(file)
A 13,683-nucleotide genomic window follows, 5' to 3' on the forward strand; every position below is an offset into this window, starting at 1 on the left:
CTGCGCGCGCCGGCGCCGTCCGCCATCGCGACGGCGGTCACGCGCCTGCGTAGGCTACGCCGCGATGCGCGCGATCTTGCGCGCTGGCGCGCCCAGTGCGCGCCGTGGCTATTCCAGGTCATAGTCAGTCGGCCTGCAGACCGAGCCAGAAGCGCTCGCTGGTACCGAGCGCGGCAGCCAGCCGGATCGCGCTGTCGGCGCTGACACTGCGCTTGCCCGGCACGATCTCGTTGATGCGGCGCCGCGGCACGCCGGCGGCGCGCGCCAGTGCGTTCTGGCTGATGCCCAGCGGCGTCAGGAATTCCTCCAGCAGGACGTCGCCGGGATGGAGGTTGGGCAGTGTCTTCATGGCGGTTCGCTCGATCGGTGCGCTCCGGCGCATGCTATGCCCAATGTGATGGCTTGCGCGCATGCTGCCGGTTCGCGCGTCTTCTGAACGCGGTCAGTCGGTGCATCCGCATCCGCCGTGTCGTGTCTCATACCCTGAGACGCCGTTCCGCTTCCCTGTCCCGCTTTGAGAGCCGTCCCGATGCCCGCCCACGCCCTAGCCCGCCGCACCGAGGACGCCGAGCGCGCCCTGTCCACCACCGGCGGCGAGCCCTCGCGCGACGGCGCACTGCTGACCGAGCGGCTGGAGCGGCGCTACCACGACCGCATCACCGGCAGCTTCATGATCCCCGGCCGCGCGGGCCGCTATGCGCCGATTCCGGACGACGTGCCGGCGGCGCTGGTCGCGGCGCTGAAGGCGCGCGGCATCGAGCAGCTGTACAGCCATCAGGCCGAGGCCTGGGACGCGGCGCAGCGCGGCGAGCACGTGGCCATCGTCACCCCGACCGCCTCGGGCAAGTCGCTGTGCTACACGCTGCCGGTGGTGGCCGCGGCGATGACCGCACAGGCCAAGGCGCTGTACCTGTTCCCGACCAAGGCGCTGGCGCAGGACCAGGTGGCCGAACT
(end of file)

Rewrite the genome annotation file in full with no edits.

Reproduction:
A 13,683-nucleotide genomic window follows, 5' to 3' on the forward strand; every position below is an offset into this window, starting at 1 on the left:
CTGCGCGCGCCGGCGCCGTCCGCCATCGCGACGGCGGTCACGCGCCTGCGTAGGCTACGCCGCGATGCGCGCGATCTTGCGCGCTGGCGCGCCCAGTGCGCGCCGTGGCTATTCCAGGTCATAGTCAGTCGGCCTGCAGACCGAGCCAGAAGCGCTCGCTGGTACCGAGCGCGGCAGCCAGCCGGATCGCGCTGTCGGCGCTGACACTGCGCTTGCCCGGCACGATCTCGTTGATGCGGCGCCGCGGCACGCCGGCGGCGCGCGCCAGTGCGTTCTGGCTGATGCCCAGCGGCGTCAGGAATTCCTCCAGCAGGACGTCGCCGGGATGGAGGTTGGGCAGTGTCTTCATGGCGGTTCGCTCGATCGGTGCGCTCCGGCGCATGCTATGCCCAATGTGATGGCTTGCGCGCATGCTGCCGGTTCGCGCGTCTTCTGAACGCGGTCAGTCGGTGCATCCGCATCCGCCGTGTCGTGTCTCATACCCTGAGACGCCGTTCCGCTTCCCTGTCCCGCTTTGAGAGCCGTCCCGATGCCCGCCCACGCCCTAGCCCGCCGCACCGAGGACGCCGAGCGCGCCCTGTCCACCACCGGCGGCGAGCCCTCGCGCGACGGCGCACTGCTGACCGAGCGGCTGGAGCGGCGCTACCACGACCGCATCACCGGCAGCTTCATGATCCCCGGCCGCGCGGGCCGCTATGCGCCGATTCCGGACGACGTGCCGGCGGCGCTGGTCGCGGCGCTGAAGGCGCGCGGCATCGAGCAGCTGTACAGCCATCAGGCCGAGGCCTGGGACGCGGCGCAGCGCGGCGAGCACGTGGCCATCGTCACCCCGACCGCCTCGGGCAAGTCGCTGTGCTACACGCTGCCGGTGGTGGCCGCGGCGATGACCGCACAGGCCAAGGCGCTGTACCTGTTCCCGACCAAGGCGCTGGCGCAGGACCAGGTGGCCGAACT